• Valerie Beston, London (gift from the artist, circa 1969)
  • Christie's, London, 8 February 2006, lot 5 (Sold: £4.6 million; US$8.9 million)
  • Acquired at the above sale by the late owner

Estimate: US$22,000,000 - 28,000,000
Hammer Price: US$29,750,000
Sold: US$34,622,500

The bidding for the lot started at US$15 million and attracted at least three interested buyers on the phone. After around 24 bids, the work landed at a hammer price of US$29.75 million, selling for US$34.62 million with fees to the client with paddle number 2109 represented by Olivier Camu, Deputy Chairman, Impressionist and Modern Art London. 

As Lucian Freud rose to prominence on the international art scene during the post-war years, Newhouse, who was fascinated by the artist's naked self-portrait, once travelled all the way from America to London to visit him.

Interestingly, it was in Freud's studio that he saw the famous Bacon painting of two men wrestling in the grass that hung above Freud’s bed, and developed an interest in Bacon's art. And from there, he purchased Bacon’s 1969 Study of Henrietta Moraes Laughing – which sold for US$21.7 million in 2018 – and this 1969 self-portrait.

Olivier Camu won the lot for his client with paddle number 2109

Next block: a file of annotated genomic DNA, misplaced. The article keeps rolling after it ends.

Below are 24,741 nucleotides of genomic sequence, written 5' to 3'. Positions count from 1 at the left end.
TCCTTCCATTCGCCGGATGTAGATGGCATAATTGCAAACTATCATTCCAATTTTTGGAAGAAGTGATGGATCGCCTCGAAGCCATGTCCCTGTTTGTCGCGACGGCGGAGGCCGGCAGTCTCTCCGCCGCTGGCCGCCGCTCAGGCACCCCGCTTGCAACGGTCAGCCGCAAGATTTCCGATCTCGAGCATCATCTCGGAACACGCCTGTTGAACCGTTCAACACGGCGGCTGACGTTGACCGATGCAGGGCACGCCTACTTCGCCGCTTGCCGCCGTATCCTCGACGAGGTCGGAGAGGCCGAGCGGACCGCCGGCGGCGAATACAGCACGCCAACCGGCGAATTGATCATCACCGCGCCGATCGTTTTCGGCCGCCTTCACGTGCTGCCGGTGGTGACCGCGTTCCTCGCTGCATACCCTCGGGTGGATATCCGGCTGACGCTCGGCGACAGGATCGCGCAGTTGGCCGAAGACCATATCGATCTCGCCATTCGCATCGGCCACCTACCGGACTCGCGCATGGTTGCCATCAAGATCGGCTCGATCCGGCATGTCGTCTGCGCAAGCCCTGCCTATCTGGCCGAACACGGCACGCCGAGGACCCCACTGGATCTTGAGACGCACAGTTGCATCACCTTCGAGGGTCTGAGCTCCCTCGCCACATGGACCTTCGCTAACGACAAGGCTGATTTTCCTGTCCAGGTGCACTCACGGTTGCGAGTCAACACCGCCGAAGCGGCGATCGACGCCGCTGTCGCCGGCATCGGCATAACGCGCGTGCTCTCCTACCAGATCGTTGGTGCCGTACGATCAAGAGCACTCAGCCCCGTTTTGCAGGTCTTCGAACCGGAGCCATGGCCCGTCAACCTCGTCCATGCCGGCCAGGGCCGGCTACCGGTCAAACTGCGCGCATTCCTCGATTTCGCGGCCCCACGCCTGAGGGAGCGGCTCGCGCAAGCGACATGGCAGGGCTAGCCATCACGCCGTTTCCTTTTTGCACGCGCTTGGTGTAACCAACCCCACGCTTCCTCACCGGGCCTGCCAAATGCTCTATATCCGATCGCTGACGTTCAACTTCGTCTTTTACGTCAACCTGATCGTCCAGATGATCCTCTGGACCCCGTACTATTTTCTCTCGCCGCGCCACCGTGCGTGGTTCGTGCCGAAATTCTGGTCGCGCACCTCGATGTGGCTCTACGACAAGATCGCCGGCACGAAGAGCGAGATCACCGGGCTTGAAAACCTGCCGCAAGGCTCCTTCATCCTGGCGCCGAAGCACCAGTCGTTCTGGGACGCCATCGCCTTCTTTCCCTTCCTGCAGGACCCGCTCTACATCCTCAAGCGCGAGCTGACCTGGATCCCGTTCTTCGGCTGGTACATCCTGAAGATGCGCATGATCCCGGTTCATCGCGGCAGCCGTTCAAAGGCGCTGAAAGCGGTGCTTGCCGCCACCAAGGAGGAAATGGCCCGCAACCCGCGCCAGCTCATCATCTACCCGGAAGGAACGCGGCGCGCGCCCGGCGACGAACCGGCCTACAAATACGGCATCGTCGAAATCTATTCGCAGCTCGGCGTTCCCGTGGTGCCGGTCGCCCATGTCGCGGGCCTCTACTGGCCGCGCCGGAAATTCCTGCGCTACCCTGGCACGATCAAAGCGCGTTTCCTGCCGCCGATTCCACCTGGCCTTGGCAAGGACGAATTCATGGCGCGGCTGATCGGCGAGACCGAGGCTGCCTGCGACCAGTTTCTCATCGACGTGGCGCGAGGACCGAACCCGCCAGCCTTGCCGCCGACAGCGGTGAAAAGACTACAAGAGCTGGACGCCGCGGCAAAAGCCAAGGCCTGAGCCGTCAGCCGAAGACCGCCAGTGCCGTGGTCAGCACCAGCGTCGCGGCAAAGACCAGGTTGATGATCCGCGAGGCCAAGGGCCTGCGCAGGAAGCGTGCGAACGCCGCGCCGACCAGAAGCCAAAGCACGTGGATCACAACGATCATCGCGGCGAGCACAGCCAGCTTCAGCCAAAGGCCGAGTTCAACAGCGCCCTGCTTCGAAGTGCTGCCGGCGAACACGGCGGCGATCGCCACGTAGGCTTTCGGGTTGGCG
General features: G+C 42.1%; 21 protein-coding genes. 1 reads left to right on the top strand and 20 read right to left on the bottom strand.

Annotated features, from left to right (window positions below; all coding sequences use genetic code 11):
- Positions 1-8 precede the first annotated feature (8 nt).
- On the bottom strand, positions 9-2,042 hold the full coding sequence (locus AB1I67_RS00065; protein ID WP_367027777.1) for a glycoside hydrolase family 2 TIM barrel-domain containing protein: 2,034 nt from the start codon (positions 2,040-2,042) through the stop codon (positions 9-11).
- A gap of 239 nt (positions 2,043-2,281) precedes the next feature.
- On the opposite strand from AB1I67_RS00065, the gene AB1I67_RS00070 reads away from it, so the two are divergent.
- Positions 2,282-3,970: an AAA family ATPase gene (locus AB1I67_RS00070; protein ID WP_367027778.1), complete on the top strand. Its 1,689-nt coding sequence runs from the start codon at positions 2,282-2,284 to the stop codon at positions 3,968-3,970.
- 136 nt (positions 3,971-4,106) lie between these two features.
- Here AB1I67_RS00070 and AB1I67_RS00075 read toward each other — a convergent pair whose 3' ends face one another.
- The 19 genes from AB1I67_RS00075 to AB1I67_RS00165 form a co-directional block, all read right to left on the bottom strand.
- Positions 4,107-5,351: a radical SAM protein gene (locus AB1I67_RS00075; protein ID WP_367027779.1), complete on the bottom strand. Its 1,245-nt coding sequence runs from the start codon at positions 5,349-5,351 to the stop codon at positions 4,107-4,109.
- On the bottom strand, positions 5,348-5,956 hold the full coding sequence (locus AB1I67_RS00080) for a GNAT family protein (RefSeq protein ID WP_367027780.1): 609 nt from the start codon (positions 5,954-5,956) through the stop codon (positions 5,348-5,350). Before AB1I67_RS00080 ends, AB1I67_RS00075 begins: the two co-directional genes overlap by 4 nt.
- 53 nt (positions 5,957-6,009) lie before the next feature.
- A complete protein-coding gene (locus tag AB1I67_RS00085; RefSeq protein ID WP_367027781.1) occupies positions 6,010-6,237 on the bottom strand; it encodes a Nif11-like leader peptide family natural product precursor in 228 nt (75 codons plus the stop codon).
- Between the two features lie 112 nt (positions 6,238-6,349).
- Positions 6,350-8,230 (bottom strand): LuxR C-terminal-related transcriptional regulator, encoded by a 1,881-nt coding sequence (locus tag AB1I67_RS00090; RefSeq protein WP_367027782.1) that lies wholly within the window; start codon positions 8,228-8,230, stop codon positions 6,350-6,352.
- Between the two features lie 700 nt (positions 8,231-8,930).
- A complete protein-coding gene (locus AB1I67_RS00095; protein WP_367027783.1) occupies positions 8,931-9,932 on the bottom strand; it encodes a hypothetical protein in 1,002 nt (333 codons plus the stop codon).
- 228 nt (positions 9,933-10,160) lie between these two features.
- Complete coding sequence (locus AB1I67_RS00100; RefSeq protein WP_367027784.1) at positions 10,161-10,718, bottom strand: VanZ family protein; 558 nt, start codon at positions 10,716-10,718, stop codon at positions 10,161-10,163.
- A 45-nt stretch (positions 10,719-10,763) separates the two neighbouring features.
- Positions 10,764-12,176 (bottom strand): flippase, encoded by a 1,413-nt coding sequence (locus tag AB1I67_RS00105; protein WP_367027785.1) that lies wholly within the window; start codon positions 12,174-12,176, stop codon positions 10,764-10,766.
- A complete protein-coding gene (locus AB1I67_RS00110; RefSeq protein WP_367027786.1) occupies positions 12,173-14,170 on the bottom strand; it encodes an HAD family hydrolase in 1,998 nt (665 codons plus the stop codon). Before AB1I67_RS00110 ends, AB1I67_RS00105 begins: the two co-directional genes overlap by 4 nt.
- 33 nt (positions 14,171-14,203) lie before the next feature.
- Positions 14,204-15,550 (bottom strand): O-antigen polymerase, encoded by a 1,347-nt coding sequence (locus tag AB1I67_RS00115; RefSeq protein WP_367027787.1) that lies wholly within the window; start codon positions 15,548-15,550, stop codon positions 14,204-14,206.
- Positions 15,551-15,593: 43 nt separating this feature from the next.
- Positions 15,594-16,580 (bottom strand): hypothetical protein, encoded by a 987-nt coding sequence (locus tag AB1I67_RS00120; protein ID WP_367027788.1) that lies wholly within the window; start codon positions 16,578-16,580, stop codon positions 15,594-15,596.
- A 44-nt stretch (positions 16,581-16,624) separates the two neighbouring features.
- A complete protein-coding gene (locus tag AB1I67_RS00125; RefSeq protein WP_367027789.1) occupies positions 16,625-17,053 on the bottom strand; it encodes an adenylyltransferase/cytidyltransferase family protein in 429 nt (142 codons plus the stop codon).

Francis Bacon is renowned for his portraiture of violently distorted human flesh

Francis Bacon | Study of Henrietta Moraes Laughing | 35.6 x 30.5 cm | Sold: US$21,687,500, Christie's New York, 2018

Bacon as a figurative painter once explained himself that he wanted images which “would rise from a river of flesh”. While he has long been famous for his portraiture of violently distorted human flesh, the present work is a remarkably tender self-image, exuding a warmth even.

Such gentleness perhaps reflects Bacon’s feeling towards its intended recipient: it’s a gift to his assistant Valerie Beston, who played an essential role in the artist’s personal and professional lives since 1958.

Two years after the work was completed, it was featured in his career-defining retrospective at the Grand Palais, Paris, following by a number of major international exhibitions across the decades since, such as at The Metropolitan Museum of Art, New York in 1975.

Lot 16A | Willem de Kooning | Orestes, Oil, enamel and paper collage on paper mounted on board
Executed in 1947
61.3 x 91.8 cm
Provenance (Edited by The Value):

  • Egan Gallery, New York
  • Mr. and Mrs. John Stephan, New York, 1949
  • Ruth Stephan Franklin, New York (by descent from the above)
  • Andrew Crispo Gallery, Inc., New York
  • Private collection, Europe
  • Washburn Gallery, New York
  • Allan Stone Gallery, New York
  • Thomas W. Wiesel, San Francisco
  • Anon. sale; Sotheby's, New York, 12 November 2002, lot 11 (Sold: US$13.2 million)
  • Acquired at the above sale by the late owner